… and sometimes it sits down and looks at the ducks and flowers. Yesterday it walked round the University of Bristol Botanic Garden and produced a booklet of 28 specially written poems by the IsamBards – Pameli Benham, Deborah Harvey, David Johnson and myself. At £3.50 that works out at just over 12p per poem, proceeds to the gardens.
We started with pollination (where else?), as David is doing in the picture, and as you can also see at the bottom of the page. We then went round the pond past the big oak and the plants unique to the Avon Gorge, the latter featuring in a wonderful poem, Gorge, by Deborah. We continued through the Moon Gate into the Chinese garden, on to the Phylogeny Pool (neither did we), on to the glasshouses, and finished at the terrace under a medlar tree at which Pameli read her poem referencing Mercutio’s rude jokes about medlars in Romeo and Juliet. Did everyone enjoy it? Yes they did, here are some of them doing just that.
And here’s Pameli reading on the steps, Deborah seated. There will be more from the Isambards in Bath on 1st June and Bristol on 8th. Details soon. And if you’ll be in or near Bristol, don’t forget the launch this Friday (24th) at 7.00 at the Folk House of The Ladies and Gentlemen of the Dead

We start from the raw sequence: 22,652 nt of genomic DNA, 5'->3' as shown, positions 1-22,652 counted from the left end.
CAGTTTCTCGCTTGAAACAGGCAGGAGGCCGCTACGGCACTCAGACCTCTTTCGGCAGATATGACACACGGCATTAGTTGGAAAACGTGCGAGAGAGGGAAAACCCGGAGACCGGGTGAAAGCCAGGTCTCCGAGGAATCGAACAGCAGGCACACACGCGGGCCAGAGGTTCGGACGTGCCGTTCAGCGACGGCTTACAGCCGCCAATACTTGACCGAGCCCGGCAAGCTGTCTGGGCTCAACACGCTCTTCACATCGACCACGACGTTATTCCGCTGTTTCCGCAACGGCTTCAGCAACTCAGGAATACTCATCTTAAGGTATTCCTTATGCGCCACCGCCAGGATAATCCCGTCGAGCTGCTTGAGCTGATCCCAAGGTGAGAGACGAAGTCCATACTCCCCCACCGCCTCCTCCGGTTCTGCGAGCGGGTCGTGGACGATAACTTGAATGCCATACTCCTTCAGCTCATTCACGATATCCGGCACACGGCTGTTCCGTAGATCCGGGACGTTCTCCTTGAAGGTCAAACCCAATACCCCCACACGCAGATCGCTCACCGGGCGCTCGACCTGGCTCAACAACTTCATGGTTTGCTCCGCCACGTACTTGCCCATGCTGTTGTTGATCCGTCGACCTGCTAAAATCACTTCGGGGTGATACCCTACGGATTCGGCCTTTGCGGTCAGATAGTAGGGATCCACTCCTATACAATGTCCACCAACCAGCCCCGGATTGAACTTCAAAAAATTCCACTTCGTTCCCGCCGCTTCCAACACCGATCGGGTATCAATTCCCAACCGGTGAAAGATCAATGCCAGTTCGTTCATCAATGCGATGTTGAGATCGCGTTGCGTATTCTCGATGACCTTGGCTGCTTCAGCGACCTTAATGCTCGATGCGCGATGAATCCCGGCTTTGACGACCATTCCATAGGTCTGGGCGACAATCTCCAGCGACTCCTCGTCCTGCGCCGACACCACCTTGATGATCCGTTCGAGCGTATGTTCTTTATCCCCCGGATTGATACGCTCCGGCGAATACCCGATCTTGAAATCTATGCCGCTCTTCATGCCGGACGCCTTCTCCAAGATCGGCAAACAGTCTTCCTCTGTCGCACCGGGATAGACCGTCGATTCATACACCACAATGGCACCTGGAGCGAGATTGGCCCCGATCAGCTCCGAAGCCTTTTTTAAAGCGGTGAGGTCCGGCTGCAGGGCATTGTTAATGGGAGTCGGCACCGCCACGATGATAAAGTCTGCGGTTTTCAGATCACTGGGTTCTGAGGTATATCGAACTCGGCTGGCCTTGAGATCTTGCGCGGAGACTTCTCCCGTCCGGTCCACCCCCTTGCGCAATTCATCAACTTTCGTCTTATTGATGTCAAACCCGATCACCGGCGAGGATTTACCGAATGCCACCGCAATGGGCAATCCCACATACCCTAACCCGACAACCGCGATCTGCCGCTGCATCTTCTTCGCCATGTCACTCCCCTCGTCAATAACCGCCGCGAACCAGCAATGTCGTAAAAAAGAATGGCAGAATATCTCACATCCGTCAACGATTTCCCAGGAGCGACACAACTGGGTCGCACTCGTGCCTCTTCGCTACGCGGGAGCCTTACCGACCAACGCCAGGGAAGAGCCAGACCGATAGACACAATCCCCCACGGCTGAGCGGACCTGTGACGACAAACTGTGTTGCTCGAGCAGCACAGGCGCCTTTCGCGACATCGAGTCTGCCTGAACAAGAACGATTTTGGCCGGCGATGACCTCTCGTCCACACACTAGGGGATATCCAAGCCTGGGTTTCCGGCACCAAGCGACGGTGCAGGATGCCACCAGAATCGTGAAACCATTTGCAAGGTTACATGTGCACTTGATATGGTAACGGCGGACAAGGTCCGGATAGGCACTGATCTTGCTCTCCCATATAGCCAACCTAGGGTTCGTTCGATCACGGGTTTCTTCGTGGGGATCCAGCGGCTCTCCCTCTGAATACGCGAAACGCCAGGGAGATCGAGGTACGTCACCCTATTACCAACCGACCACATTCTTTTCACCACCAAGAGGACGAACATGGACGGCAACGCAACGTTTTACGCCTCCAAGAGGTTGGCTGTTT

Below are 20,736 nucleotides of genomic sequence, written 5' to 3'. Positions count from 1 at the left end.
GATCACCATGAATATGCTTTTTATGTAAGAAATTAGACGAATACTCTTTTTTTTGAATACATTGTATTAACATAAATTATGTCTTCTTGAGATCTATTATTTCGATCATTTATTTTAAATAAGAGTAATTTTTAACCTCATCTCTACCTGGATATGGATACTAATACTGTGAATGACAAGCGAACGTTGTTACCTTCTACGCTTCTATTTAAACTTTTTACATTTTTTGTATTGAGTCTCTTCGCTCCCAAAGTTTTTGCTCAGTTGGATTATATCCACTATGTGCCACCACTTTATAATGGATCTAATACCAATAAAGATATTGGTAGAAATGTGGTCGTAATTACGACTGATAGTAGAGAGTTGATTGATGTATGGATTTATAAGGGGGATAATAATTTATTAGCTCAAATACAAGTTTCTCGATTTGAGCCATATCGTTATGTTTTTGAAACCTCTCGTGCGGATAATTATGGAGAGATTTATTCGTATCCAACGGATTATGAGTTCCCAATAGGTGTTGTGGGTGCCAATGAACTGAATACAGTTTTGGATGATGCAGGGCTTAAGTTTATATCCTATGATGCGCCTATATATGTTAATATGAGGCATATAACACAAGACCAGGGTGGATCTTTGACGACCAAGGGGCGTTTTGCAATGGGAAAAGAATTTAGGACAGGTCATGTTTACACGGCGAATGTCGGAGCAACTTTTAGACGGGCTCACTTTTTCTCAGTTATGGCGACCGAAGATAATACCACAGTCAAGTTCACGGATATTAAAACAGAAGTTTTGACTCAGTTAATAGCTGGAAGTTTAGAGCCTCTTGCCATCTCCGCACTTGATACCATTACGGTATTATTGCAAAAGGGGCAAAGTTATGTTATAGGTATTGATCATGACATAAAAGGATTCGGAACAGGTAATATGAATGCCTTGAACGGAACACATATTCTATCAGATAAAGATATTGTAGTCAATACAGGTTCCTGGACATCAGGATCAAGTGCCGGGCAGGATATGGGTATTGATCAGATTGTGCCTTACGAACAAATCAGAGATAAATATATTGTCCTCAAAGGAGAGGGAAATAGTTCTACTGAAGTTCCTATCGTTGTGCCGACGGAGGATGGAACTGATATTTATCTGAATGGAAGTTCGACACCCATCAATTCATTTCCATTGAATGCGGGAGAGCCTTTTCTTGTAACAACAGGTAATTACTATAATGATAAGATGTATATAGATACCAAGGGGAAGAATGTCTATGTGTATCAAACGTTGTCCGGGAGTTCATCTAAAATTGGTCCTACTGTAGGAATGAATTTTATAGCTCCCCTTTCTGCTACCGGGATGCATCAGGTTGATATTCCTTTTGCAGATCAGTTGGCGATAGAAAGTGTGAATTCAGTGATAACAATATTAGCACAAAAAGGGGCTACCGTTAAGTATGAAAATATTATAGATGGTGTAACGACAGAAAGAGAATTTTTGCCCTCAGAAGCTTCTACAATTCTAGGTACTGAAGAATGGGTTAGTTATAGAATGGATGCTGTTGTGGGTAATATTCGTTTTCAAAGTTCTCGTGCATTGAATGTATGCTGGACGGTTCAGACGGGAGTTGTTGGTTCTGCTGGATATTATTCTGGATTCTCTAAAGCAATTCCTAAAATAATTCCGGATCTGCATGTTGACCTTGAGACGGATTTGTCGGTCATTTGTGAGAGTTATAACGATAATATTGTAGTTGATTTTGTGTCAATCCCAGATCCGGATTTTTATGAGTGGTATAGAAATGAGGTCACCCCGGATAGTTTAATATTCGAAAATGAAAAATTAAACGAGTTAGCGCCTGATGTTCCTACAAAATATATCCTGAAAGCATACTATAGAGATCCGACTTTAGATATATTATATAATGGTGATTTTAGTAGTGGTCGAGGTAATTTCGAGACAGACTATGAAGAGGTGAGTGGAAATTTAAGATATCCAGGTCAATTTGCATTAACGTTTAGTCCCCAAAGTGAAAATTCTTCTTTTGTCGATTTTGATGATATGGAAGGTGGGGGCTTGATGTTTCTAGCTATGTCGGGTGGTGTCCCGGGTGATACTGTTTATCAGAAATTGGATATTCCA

‘Orchids have evolved […] unusual and imaginative methods
for attracting pollinators.’ Information board,
Bristol University Botanic Gardens
Some look like bees, and bees believe them
being seemingly bumbling, loose
easily led by flowers.
Some look like minature monkeys, and maybe
there are minature monkeys who
get turned on by petals.
Other orchids come from under the ground
to find lovers, imitate
lizards or shining flies.
In time, no doubt, in a world in which
they will set traps for men
who in season will emerge
unclothed from the flowers, dazed
thickly coated with pollen
since so often they are bumbling
loose, easily led